Christ and Consumer Culture
We are all consumers. As finite, dependent, embodied human beings, all of us need goods and services to survive, flourish, and enjoy the lives we each possess. For Americans, the vast majority of our consumption comes by means of the wages we receive from our employers, rather than home production as in agrarian societies. So the simple question arises, “How should Christian congregations and individuals faithfully engage with the modern market economy as consumers?”1
This four part series, I hope, will be an example of fulfilling Conciliar Post’s goal of “serious reflection upon matters of theological importance.”2 After all, what could be of more theological importance than consumption, an act which we perform many times a day, which reflects the desires of our guts and hearts? The angle of engagement I take in this series is not one of public policy concerns or capitalism vs. socialism debates, but of day-to-day practices such as eating, entertaining, and transporting. The series will follow a general pattern of presenting a problem for the consumer in the modern market economy, and how the resources of the Christian tradition call us into “concrete alternative practices that open up a different kind of economic space—the space marked by the body of Christ.”3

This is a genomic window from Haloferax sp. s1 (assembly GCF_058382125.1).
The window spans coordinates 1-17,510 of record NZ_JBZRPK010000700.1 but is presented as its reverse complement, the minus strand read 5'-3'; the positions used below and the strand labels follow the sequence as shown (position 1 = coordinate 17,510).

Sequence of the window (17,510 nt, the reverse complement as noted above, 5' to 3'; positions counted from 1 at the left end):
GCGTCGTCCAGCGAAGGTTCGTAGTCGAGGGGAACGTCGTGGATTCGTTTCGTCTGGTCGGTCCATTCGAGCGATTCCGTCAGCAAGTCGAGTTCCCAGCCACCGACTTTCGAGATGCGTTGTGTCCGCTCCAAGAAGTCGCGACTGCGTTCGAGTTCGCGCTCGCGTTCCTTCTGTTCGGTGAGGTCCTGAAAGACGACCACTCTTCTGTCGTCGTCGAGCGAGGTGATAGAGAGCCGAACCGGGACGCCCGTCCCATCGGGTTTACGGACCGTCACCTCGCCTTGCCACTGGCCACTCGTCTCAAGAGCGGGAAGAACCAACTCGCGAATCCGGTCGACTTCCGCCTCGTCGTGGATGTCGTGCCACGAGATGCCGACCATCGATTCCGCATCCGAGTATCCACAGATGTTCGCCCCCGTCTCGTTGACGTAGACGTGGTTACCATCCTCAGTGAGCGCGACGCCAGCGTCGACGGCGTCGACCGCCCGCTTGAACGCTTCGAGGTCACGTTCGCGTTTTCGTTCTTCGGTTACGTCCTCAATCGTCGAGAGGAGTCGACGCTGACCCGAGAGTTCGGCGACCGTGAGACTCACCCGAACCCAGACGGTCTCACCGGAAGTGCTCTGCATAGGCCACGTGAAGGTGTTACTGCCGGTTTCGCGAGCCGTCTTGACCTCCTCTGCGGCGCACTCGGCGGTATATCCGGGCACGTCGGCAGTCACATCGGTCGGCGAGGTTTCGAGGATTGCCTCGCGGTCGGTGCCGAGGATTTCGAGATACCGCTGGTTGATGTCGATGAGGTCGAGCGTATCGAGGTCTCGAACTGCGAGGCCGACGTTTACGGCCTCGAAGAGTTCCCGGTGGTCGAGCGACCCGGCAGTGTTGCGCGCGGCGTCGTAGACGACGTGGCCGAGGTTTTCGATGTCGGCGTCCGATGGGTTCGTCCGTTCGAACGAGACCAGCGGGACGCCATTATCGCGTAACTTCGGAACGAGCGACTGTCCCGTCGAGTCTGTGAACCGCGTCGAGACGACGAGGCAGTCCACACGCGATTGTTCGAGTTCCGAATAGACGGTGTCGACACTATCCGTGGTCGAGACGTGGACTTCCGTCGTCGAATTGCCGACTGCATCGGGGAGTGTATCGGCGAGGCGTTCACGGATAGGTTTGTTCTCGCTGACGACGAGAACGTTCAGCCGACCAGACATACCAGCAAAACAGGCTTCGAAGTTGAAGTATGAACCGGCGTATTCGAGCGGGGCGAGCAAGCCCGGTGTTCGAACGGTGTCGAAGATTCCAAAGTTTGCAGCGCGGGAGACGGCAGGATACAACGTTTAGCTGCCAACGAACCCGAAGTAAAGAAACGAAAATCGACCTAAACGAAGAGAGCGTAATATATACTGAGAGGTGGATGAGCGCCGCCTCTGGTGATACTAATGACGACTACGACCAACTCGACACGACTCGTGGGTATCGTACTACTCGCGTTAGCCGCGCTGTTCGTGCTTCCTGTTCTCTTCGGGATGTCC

In the modern market economy, there is no monarch, dictator, or bureaucracy charged with the task of planning the production and distribution of goods and services. When we enter the shopping mall or grocery store, Barack Obama does not hand each of us a list of rations to pick off of the shelves. So, in a certain sense, the American economy is free. The whims of the consumer are not constrained by an outside force. Milton Friedman, in his book Capitalism and Freedom, argues that this freedom is of the utmost importance to protect and promote. He explains, “So long as effective freedom of exchange is maintained, the central feature of the market organization of economic activity is that it prevents one person from interfering with another with respect to most of his activities.”4 “Freedom of exchange,” then, allows each person to purchase according to their desires, free to purchase toward any perceived end the consumer deems favorable.5